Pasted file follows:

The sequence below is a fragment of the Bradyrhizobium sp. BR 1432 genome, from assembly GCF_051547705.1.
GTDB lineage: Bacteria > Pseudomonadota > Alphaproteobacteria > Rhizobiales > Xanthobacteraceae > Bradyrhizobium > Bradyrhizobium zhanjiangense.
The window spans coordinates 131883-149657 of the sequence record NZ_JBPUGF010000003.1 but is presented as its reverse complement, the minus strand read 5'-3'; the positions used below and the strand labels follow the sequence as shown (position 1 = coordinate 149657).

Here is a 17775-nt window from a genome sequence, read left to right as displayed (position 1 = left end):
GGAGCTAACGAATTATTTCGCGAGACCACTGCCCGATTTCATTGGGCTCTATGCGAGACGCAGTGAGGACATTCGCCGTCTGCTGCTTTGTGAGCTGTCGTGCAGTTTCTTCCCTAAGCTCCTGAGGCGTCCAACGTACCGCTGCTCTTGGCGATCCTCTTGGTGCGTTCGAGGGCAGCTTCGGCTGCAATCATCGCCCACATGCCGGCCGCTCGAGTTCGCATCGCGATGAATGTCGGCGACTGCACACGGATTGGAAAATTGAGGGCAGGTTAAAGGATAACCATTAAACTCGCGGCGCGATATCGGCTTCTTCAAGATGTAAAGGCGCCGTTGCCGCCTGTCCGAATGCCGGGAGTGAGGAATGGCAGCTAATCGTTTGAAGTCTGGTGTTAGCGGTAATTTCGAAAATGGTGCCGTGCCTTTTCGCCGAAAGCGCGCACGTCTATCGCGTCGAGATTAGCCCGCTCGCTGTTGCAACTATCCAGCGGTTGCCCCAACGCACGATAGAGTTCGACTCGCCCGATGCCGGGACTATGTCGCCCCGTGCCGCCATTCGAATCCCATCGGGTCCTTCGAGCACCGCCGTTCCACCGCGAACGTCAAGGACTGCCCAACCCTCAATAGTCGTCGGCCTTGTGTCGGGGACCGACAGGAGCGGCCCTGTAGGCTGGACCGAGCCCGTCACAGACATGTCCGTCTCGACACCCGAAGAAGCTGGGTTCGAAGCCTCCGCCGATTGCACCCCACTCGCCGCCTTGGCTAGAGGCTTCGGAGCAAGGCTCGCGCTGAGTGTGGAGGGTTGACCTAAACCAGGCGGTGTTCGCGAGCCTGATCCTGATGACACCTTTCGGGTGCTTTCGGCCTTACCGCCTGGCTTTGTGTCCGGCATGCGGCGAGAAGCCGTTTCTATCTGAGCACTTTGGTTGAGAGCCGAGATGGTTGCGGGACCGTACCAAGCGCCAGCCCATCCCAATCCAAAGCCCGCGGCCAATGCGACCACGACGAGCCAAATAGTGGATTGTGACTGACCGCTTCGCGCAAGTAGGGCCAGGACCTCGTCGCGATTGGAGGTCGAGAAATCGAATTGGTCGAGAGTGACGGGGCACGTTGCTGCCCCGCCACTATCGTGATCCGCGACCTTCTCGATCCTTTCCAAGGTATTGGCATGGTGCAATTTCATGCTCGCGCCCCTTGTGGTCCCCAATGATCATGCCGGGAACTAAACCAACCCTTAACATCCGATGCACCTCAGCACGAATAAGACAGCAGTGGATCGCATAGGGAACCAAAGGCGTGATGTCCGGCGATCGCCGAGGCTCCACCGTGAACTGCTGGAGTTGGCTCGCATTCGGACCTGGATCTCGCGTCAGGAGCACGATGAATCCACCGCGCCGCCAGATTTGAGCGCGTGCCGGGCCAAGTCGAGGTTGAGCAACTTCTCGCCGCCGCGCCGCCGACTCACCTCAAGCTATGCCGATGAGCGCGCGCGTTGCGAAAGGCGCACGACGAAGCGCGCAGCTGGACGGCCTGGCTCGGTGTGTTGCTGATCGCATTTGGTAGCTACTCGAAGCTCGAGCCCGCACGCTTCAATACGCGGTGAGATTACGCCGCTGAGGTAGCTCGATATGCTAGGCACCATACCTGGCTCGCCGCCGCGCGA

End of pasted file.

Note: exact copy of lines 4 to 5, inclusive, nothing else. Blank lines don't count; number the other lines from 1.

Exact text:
Here is a 17775-nt window from a genome sequence, read left to right as displayed (position 1 = left end):
GGAGCTAACGAATTATTTCGCGAGACCACTGCCCGATTTCATTGGGCTCTATGCGAGACGCAGTGAGGACATTCGCCGTCTGCTGCTTTGTGAGCTGTCGTGCAGTTTCTTCCCTAAGCTCCTGAGGCGTCCAACGTACCGCTGCTCTTGGCGATCCTCTTGGTGCGTTCGAGGGCAGCTTCGGCTGCAATCATCGCCCACATGCCGGCCGCTCGAGTTCGCATCGCGATGAATGTCGGCGACTGCACACGGATTGGAAAATTGAGGGCAGGTTAAAGGATAACCATTAAACTCGCGGCGCGATATCGGCTTCTTCAAGATGTAAAGGCGCCGTTGCCGCCTGTCCGAATGCCGGGAGTGAGGAATGGCAGCTAATCGTTTGAAGTCTGGTGTTAGCGGTAATTTCGAAAATGGTGCCGTGCCTTTTCGCCGAAAGCGCGCACGTCTATCGCGTCGAGATTAGCCCGCTCGCTGTTGCAACTATCCAGCGGTTGCCCCAACGCACGATAGAGTTCGACTCGCCCGATGCCGGGACTATGTCGCCCCGTGCCGCCATTCGAATCCCATCGGGTCCTTCGAGCACCGCCGTTCCACCGCGAACGTCAAGGACTGCCCAACCCTCAATAGTCGTCGGCCTTGTGTCGGGGACCGACAGGAGCGGCCCTGTAGGCTGGACCGAGCCCGTCACAGACATGTCCGTCTCGACACCCGAAGAAGCTGGGTTCGAAGCCTCCGCCGATTGCACCCCACTCGCCGCCTTGGCTAGAGGCTTCGGAGCAAGGCTCGCGCTGAGTGTGGAGGGTTGACCTAAACCAGGCGGTGTTCGCGAGCCTGATCCTGATGACACCTTTCGGGTGCTTTCGGCCTTACCGCCTGGCTTTGTGTCCGGCATGCGGCGAGAAGCCGTTTCTATCTGAGCACTTTGGTTGAGAGCCGAGATGGTTGCGGGACCGTACCAAGCGCCAGCCCATCCCAATCCAAAGCCCGCGGCCAATGCGACCACGACGAGCCAAATAGTGGATTGTGACTGACCGCTTCGCGCAAGTAGGGCCAGGACCTCGTCGCGATTGGAGGTCGAGAAATCGAATTGGTCGAGAGTGACGGGGCACGTTGCTGCCCCGCCACTATCGTGATCCGCGACCTTCTCGATCCTTTCCAAGGTATTGGCATGGTGCAATTTCATGCTCGCGCCCCTTGTGGTCCCCAATGATCATGCCGGGAACTAAACCAACCCTTAACATCCGATGCACCTCAGCACGAATAAGACAGCAGTGGATCGCATAGGGAACCAAAGGCGTGATGTCCGGCGATCGCCGAGGCTCCACCGTGAACTGCTGGAGTTGGCTCGCATTCGGACCTGGATCTCGCGTCAGGAGCACGATGAATCCACCGCGCCGCCAGATTTGAGCGCGTGCCGGGCCAAGTCGAGGTTGAGCAACTTCTCGCCGCCGCGCCGCCGACTCACCTCAAGCTATGCCGATGAGCGCGCGCGTTGCGAAAGGCGCACGACGAAGCGCGCAGCTGGACGGCCTGGCTCGGTGTGTTGCTGATCGCATTTGGTAGCTACTCGAAGCTCGAGCCCGCACGCTTCAATACGCGGTGAGATTACGCCGCTGAGGTAGCTCGATATGCTAGGCACCATACCTGGCTCGCCGCCGCGCGA